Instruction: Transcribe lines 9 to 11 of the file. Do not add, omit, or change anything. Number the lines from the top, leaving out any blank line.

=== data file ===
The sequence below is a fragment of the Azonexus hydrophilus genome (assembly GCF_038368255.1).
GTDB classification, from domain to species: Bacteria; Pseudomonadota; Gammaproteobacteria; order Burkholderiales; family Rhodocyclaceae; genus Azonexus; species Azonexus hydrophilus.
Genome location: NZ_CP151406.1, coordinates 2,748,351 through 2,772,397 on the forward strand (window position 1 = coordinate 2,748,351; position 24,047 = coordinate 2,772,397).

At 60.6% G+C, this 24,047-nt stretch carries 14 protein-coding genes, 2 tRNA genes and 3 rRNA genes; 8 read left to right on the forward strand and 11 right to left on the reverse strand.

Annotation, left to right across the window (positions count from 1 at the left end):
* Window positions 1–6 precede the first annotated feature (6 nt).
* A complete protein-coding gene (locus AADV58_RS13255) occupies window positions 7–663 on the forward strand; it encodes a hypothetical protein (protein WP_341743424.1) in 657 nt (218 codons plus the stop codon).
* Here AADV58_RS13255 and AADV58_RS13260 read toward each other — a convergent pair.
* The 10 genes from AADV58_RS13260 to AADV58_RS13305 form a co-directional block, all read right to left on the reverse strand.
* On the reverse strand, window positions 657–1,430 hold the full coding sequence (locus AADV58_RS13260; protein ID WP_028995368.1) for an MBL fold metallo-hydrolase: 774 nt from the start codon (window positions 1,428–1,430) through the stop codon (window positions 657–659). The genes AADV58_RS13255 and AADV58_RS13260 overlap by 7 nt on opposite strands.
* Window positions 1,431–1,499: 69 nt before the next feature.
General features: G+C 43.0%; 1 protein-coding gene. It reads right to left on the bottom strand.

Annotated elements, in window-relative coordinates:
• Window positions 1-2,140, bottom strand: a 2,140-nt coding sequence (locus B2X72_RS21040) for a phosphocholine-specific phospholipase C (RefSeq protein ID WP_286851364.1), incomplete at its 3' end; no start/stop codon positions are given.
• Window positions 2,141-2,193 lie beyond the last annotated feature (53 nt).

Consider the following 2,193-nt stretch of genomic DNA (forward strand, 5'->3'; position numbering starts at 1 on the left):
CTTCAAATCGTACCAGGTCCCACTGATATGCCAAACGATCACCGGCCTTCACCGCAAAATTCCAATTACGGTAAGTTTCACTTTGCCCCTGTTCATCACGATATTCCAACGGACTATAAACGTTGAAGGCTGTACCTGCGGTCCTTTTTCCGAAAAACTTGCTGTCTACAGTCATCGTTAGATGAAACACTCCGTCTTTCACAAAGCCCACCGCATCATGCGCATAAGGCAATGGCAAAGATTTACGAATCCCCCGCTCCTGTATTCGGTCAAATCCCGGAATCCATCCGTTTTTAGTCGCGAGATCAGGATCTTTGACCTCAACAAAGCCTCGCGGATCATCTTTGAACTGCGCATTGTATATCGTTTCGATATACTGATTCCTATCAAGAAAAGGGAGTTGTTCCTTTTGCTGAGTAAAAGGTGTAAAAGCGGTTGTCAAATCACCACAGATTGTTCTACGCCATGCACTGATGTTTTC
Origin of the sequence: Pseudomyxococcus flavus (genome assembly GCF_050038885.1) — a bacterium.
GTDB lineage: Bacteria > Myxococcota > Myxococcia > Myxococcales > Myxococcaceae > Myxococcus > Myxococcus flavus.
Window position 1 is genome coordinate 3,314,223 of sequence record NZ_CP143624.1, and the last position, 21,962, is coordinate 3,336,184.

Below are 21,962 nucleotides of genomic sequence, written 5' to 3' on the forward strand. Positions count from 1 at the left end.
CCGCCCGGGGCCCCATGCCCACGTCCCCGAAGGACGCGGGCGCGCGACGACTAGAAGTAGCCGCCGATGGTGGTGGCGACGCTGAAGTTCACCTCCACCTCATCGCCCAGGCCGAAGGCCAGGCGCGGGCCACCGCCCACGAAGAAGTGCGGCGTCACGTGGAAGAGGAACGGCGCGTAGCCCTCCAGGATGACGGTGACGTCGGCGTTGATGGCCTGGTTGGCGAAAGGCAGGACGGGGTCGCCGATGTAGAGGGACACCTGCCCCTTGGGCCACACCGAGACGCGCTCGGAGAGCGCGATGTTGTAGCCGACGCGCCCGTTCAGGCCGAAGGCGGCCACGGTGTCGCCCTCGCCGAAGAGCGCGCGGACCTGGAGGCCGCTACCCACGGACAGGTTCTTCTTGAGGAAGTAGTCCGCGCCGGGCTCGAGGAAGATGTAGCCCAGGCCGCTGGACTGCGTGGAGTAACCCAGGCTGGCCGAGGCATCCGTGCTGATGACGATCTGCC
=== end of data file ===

* The 10 genes from AADV58_RS13260 to AADV58_RS13305 form a co-directional block, all read right to left on the reverse strand.
* On the reverse strand, window positions 657–1,430 hold the full coding sequence (locus AADV58_RS13260; protein ID WP_028995368.1) for an MBL fold metallo-hydrolase: 774 nt from the start codon (window positions 1,428–1,430) through the stop codon (window positions 657–659). The genes AADV58_RS13255 and AADV58_RS13260 overlap by 7 nt on opposite strands.
* Window positions 1,431–1,499: 69 nt before the next feature.